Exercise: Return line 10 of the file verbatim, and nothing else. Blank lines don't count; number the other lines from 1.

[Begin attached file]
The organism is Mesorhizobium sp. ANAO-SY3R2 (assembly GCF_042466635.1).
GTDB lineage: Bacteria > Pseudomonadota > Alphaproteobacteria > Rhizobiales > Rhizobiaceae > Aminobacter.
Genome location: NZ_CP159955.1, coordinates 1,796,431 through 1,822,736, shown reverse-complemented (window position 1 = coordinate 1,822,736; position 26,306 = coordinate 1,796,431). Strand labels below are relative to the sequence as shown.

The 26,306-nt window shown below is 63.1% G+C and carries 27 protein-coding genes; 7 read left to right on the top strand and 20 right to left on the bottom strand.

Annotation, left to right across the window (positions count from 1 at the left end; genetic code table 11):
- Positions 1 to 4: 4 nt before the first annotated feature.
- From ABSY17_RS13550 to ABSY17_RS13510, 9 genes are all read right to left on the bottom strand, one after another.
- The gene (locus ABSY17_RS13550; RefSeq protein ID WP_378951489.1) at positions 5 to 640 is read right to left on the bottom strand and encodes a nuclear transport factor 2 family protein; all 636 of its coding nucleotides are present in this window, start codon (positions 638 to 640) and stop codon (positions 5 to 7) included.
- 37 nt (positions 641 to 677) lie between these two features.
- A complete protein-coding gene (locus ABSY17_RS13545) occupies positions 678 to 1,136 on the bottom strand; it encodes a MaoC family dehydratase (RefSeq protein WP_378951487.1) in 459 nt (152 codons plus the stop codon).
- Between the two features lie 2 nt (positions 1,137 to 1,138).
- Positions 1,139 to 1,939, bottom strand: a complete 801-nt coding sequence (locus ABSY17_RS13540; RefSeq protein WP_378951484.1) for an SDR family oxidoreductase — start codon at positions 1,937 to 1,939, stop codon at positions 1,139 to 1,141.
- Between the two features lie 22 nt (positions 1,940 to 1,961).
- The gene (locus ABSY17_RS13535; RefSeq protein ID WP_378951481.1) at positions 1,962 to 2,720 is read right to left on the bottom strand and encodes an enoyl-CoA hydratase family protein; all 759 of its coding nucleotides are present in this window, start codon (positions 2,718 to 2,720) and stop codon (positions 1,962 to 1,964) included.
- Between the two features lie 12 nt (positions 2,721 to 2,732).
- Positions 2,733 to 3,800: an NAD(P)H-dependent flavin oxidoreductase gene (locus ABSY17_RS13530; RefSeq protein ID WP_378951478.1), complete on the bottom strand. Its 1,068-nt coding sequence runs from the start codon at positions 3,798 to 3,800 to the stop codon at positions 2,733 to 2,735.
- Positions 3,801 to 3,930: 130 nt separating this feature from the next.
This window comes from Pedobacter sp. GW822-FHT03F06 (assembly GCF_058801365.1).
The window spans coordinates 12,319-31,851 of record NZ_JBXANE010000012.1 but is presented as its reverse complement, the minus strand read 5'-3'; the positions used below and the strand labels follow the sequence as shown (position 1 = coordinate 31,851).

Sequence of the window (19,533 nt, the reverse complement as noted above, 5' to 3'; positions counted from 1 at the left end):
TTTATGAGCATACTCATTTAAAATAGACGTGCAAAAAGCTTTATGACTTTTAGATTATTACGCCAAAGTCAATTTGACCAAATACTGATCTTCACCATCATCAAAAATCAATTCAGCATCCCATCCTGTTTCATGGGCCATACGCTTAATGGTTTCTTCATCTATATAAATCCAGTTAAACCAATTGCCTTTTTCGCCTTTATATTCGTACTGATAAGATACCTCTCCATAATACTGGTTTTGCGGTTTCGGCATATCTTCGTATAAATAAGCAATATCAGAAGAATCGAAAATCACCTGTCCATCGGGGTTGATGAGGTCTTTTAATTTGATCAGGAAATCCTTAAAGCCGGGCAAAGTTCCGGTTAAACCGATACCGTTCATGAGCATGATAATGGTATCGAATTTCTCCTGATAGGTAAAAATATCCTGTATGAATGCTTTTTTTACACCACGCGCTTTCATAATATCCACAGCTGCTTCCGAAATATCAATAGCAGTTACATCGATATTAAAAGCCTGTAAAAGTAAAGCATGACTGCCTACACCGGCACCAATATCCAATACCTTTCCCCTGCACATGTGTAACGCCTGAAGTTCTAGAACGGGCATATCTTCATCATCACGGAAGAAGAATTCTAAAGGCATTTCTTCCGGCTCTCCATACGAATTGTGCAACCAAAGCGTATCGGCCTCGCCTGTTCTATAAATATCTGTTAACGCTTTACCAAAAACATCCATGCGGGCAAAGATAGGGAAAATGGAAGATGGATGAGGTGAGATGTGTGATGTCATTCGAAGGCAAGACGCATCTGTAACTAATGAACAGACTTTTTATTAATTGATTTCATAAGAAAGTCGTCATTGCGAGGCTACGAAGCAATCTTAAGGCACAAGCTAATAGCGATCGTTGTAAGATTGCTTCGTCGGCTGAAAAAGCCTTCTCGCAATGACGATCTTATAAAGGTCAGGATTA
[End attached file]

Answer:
- A complete protein-coding gene (locus ABSY17_RS13545) occupies positions 678 to 1,136 on the bottom strand; it encodes a MaoC family dehydratase (RefSeq protein WP_378951487.1) in 459 nt (152 codons plus the stop codon).